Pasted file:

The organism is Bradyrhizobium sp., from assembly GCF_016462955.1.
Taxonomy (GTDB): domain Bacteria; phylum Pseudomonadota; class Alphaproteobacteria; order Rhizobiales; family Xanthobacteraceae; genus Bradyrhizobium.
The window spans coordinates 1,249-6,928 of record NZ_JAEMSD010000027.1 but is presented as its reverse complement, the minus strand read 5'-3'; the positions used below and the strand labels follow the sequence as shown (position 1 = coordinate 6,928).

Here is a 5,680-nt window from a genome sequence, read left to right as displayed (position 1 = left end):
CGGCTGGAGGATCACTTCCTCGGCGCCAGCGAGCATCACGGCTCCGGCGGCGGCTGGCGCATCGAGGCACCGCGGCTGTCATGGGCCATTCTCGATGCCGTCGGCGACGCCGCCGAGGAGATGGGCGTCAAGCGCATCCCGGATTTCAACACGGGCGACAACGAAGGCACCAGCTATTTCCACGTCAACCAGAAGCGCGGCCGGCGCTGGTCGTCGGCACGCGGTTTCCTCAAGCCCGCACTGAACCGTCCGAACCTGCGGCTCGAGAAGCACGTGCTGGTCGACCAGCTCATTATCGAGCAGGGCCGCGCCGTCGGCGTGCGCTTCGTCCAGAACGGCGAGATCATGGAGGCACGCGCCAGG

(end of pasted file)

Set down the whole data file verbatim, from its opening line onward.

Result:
The organism is Bradyrhizobium sp., from assembly GCF_016462955.1.
Taxonomy (GTDB): domain Bacteria; phylum Pseudomonadota; class Alphaproteobacteria; order Rhizobiales; family Xanthobacteraceae; genus Bradyrhizobium.
The window spans coordinates 1,249-6,928 of record NZ_JAEMSD010000027.1 but is presented as its reverse complement, the minus strand read 5'-3'; the positions used below and the strand labels follow the sequence as shown (position 1 = coordinate 6,928).

Here is a 5,680-nt window from a genome sequence, read left to right as displayed (position 1 = left end):
CGGCTGGAGGATCACTTCCTCGGCGCCAGCGAGCATCACGGCTCCGGCGGCGGCTGGCGCATCGAGGCACCGCGGCTGTCATGGGCCATTCTCGATGCCGTCGGCGACGCCGCCGAGGAGATGGGCGTCAAGCGCATCCCGGATTTCAACACGGGCGACAACGAAGGCACCAGCTATTTCCACGTCAACCAGAAGCGCGGCCGGCGCTGGTCGTCGGCACGCGGTTTCCTCAAGCCCGCACTGAACCGTCCGAACCTGCGGCTCGAGAAGCACGTGCTGGTCGACCAGCTCATTATCGAGCAGGGCCGCGCCGTCGGCGTGCGCTTCGTCCAGAACGGCGAGATCATGGAGGCACGCGCCAGG